It is God’s Word that prompts us to look not to the things which are seen, but to the things which are unseen (2 Corinthians 17-18). When we perform acts of service and worship, we are not to perform for men, to seek their approval or applause; we are rather to serve Him who is invisible:

2 “When therefore you give alms, do not sound a trumpet before you, as the hypocrites do in the synagogues and in the streets, that they may be honored by men. Truly I say to you, they have their reward in full. 3 But when you give alms, do not let your left hand know what your right hand is doing 4 that your alms may be in secret; and your Father who sees in secret will repay you. 5 And when you pray, you are not to be as the hypocrites; for they love to stand and pray in the synagogues and on the street corners, in order to be seen by men. Truly I say to you, they have their reward in full. 6 But you, when you pray, go into your inner room, and when you have shut your door, pray to your Father who is in secret, and your Father who sees in secret will repay you” (Matthew 6:2-6).

The invisible God, the God “who is in secret,” urges us to perform our acts of righteousness in a way consistent with His invisibility. We are not to seek a public platform from which to serve God; we are to go about our acts of worship and service as secretly as possible, knowing that the God who is “in secret” sees what we are doing and will reward us in His time.

Our spiritual warfare involves much more than that which is seen (Ephesians 6:10-12). Likewise, God’s provision for our protection is also unseen, unless our eyes are miraculously opened to behold the invisible:

8 Now the king of Aram was warring against Israel; and he counseled with his servants saying, “In such and such a place shall be my camp.” 9 And the man of God sent word to the king of Israel saying, “Beware that you do not pass this place, for the Arameans are coming down there.” 10 And the king of Israel sent to the place about which the man of God had told him; thus he warned him, so that he guarded himself there, more than once or twice. 11 Now the heart of the king of Aram was enraged over this thing; and he called his servants and said to them, “Will you tell me which of us is for the king of Israel?” 12 And one of his servants said, “No, my lord, O king; but Elisha, the prophet who is in Israel, tells the king of Israel the words that you speak in your bedroom.” 13 So he said, “Go and see where he is, that I may send and take him.” And it was told him, saying, “Behold, he is in Dothan.” 14 And he sent horses and chariots and a great army there, and they came by night and surrounded the city.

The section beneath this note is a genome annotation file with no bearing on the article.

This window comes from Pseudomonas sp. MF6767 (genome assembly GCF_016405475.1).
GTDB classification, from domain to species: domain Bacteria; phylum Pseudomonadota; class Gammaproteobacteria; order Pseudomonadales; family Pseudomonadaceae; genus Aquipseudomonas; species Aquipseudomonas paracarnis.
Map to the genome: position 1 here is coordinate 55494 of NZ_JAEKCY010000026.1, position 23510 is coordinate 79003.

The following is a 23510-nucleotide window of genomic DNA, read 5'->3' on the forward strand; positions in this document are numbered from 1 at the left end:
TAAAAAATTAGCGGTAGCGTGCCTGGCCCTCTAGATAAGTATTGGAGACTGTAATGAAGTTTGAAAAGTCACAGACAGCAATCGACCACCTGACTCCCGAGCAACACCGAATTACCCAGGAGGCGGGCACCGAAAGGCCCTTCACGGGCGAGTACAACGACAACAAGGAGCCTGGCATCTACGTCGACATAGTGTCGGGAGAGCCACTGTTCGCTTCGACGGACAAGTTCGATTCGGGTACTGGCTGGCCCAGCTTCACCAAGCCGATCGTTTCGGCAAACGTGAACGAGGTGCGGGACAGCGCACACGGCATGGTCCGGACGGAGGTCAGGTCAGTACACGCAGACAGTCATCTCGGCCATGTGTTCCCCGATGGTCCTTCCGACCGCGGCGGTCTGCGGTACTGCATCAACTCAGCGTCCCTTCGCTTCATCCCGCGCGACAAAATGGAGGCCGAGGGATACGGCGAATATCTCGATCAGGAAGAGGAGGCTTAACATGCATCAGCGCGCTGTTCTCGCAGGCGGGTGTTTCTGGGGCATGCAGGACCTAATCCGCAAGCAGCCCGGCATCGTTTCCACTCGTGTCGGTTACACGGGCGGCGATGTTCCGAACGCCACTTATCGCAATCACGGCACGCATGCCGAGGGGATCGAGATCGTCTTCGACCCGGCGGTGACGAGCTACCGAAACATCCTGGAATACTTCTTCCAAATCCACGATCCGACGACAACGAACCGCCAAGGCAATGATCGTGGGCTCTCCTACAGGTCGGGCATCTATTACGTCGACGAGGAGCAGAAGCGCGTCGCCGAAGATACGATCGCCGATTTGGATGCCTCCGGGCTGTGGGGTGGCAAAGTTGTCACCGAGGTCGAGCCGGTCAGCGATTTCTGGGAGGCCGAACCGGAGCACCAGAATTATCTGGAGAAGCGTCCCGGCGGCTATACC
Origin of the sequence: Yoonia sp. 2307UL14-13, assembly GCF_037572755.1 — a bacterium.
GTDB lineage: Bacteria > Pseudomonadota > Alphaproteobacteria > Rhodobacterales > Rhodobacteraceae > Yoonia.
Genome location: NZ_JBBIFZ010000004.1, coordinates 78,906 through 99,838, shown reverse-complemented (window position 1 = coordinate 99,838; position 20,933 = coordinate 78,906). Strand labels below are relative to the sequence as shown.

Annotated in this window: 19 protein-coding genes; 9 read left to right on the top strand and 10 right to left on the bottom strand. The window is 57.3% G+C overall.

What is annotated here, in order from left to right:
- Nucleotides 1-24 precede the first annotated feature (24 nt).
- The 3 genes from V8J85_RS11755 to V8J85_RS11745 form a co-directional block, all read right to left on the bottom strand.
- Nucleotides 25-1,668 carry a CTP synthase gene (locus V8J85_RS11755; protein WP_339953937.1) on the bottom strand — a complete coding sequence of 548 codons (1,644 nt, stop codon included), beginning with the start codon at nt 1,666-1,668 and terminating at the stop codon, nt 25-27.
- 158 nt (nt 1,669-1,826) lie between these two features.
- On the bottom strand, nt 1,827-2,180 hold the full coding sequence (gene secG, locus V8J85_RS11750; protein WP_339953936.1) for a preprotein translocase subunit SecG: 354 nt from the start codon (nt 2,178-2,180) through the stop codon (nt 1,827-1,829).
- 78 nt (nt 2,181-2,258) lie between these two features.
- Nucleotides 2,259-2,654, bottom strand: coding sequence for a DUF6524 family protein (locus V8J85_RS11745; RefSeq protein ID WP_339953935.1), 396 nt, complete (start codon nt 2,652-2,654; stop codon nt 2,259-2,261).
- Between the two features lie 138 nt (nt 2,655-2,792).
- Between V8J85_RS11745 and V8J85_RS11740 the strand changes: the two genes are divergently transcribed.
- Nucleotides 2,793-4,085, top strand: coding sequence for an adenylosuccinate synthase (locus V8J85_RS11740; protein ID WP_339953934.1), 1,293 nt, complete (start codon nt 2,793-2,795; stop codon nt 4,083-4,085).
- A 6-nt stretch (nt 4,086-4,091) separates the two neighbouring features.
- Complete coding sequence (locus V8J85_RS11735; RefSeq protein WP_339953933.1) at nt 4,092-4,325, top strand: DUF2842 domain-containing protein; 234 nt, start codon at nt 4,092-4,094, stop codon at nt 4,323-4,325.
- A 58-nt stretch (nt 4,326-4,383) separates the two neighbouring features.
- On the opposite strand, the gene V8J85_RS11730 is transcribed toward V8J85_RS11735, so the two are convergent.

15 Now when the attendant of the man of God had risen early and gone out, behold, an army with horses and chariots was circling the city. And his servant said to him, “Alas, my master! What shall we do?” 16 So he answered, “Do not fear, for those who are with us are more than those who are with them.” 17 Then Elisha prayed and said, “O Lord, I pray, open his eyes that he may see.” And the Lord opened the servant’s eyes, and he saw; and behold, the mountain was full of horses and chariots of fire all around Elisha. 18 And when they came down to him, Elisha prayed to the Lord and said, “Strike this people with blindness, I pray.” So He struck them with blindness according to the word of Elisha. 19 Then Elisha said to them, “This is not the way, nor is this the city; follow me and I will bring you to the man whom you seek.” And he brought them to Samaria.

20 And it came about when they had come into Samaria, that Elisha said, “O Lord, open the eyes of these men, that they may see.” So the Lord opened their eyes, and they saw; and behold, they were in the midst of Samaria. 21 Then the king of Israel when he saw them, said to Elisha, “My father, shall I kill them? Shall I kill them?” 22 And he answered, “You shall not kill them. Would you kill those you have taken captive with your sword and with your bow? Set bread and water before them, that they may eat and drink and go to their master.” 23 So he prepared a great feast for them; and when they had eaten and drunk he sent them away, and they went to their master. And the marauding bands of Arameans did not come again into the land of Israel (2 Kings 6:8-23).